Friday, 20 July 2012

Royal Parks in the rain

It's Thursday morning in London and the weather continues wet and dull. Eddie and I zoom into town from Ealing on the train to Paddington (a mere 10 minutes), then stroll through elegant streets and mews to reach Kensington Gardens. We intend to walk through four of London's Royal Parks - Kensington Gardens, Hyde Park,  Green Park and St James's Park, passing Buckingham Palace to emerge at Trafalgar Square. Thence up to Piccadilly Circus, up Regent's Street and finally to Oxford Circus, and back to Ealing by tube.

Below: Eddie's umbrella comes in handy more than once as frequent heavy showers rain down on us along our way. Here we are in Hyde Park, the largest of the four Royal Parks on our route, at 142 hectares, almost twice the size of Warsaw's Łazienki Park (which I must say is more splendid in its topography and architecture).
We find that much of the park is closed off for the Olympics, which open next weekend. Eddie and I are forced to take numerous detours from our intended route. We make our way round the southern perimeter of the Serpentine, the snake-shaped pond that divides Hyde Park in two. The picture below, taken from a vantage point above the Serpentine, gives no clue as to the fact that we are standing in the middle of a huge city. Hyde Park's size and layout gives it rural charm.

Below: a royal swan, at its feet a cygnet. There's an enormous amount of bird life in Hyde Park - missing, though, are the peacocks that grace Łazienki Park. Clouds presage another impending shower. In the distance you can see the spectator facilities for the swimming parts of the women's and men's triathlon events that will take place here on 4 and 7 August respectively.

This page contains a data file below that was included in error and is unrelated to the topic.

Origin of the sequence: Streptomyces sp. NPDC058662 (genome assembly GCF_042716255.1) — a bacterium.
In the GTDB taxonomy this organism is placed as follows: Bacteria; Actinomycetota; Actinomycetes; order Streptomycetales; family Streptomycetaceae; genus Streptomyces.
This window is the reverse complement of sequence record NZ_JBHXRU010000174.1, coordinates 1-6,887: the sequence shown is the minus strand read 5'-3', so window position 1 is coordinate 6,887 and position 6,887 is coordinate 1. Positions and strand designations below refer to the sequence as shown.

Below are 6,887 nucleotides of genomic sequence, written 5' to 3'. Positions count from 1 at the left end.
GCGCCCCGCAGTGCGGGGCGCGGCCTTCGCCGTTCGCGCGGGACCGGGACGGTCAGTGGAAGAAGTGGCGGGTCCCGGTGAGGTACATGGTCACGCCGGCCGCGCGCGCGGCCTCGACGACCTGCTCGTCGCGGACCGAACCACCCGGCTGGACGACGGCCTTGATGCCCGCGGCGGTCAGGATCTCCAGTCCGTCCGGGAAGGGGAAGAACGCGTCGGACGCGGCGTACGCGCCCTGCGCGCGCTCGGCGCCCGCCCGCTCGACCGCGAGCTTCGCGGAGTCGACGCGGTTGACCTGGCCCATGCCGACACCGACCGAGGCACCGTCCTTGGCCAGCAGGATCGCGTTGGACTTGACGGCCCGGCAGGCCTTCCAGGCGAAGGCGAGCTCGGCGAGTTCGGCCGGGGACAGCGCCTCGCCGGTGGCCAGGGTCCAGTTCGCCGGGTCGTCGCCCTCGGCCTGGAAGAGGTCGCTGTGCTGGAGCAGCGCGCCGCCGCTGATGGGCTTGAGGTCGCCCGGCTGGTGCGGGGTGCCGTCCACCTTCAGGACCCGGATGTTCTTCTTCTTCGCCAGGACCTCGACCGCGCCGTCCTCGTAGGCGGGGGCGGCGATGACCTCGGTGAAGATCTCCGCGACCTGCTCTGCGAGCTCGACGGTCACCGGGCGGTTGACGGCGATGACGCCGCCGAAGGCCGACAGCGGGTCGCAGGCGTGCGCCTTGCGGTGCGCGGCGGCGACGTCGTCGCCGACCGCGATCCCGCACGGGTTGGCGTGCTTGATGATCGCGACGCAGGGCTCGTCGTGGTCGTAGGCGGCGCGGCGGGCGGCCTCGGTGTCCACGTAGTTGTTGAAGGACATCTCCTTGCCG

On we go, across Hyde Park Corner (not to be confused, as many do, with Speakers' Corner, which is to the north-east of the park). Across Duke of Wellington Place and we're in Green Park, to see the new RAF Bomber Command Memorial unveiled by the Queen three weeks ago. A stirring monument, one which draws many visitors.

We then passed Buckingham Palace, surrounded by tourists from around the world. The Mall, connecting the  palace to Trafalgar Square, has been fenced off (the underwater ping-pong or something takes place on Horse Guards Parade), so we're forced to go to Parliament Square and up Whitehall to get to where we want to go. Everywhere there are soldiers, replacing the security guards that G4S failed to deliver. The Olympics may be a huge tourist draw, but they are also a major inconvenience to tourists who are here to see the city and not the sporting event.

London is a magnificent city to visit, though I'd not move back to live nor work here, for it is too large, too sprawling, its centre too far from open countryside, its climate too damp. But for Eddie - and I suspect for young people the world over, it exerts a fascinating pull.

This time last year:
Storm clouds over Goclaw, Dolinka under water

This time two years ago:
Round-up of pics from Dobra

This time three years ago:
Conservatism - UK or Polish style?

This time four years ago:
Wheat and development

This time five years ago:
A previous visit to London

No comments: